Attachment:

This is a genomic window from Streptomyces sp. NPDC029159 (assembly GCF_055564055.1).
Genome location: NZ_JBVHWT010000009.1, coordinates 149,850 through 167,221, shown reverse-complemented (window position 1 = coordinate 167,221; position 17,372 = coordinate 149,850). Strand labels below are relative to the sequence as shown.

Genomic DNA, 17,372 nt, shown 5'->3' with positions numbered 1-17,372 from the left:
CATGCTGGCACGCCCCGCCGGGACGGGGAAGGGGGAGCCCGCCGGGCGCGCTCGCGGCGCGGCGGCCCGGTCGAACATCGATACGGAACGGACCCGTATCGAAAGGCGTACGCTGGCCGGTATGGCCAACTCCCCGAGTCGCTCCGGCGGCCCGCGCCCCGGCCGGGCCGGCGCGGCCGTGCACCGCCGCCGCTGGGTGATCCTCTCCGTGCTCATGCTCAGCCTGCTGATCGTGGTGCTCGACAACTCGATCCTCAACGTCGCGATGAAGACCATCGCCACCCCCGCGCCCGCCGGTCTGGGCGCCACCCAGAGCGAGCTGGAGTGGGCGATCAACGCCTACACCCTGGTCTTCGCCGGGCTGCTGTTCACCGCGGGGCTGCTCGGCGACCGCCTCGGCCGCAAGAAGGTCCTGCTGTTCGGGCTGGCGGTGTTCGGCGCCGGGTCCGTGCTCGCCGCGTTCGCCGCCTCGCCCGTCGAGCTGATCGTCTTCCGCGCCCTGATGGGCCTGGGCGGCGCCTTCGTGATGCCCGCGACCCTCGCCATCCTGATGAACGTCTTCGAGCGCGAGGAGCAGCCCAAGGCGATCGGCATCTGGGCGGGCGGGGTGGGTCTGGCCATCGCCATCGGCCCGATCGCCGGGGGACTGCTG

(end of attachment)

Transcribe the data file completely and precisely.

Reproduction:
This is a genomic window from Streptomyces sp. NPDC029159 (assembly GCF_055564055.1).
Genome location: NZ_JBVHWT010000009.1, coordinates 149,850 through 167,221, shown reverse-complemented (window position 1 = coordinate 167,221; position 17,372 = coordinate 149,850). Strand labels below are relative to the sequence as shown.

Genomic DNA, 17,372 nt, shown 5'->3' with positions numbered 1-17,372 from the left:
CATGCTGGCACGCCCCGCCGGGACGGGGAAGGGGGAGCCCGCCGGGCGCGCTCGCGGCGCGGCGGCCCGGTCGAACATCGATACGGAACGGACCCGTATCGAAAGGCGTACGCTGGCCGGTATGGCCAACTCCCCGAGTCGCTCCGGCGGCCCGCGCCCCGGCCGGGCCGGCGCGGCCGTGCACCGCCGCCGCTGGGTGATCCTCTCCGTGCTCATGCTCAGCCTGCTGATCGTGGTGCTCGACAACTCGATCCTCAACGTCGCGATGAAGACCATCGCCACCCCCGCGCCCGCCGGTCTGGGCGCCACCCAGAGCGAGCTGGAGTGGGCGATCAACGCCTACACCCTGGTCTTCGCCGGGCTGCTGTTCACCGCGGGGCTGCTCGGCGACCGCCTCGGCCGCAAGAAGGTCCTGCTGTTCGGGCTGGCGGTGTTCGGCGCCGGGTCCGTGCTCGCCGCGTTCGCCGCCTCGCCCGTCGAGCTGATCGTCTTCCGCGCCCTGATGGGCCTGGGCGGCGCCTTCGTGATGCCCGCGACCCTCGCCATCCTGATGAACGTCTTCGAGCGCGAGGAGCAGCCCAAGGCGATCGGCATCTGGGCGGGCGGGGTGGGTCTGGCCATCGCCATCGGCCCGATCGCCGGGGGACTGCTG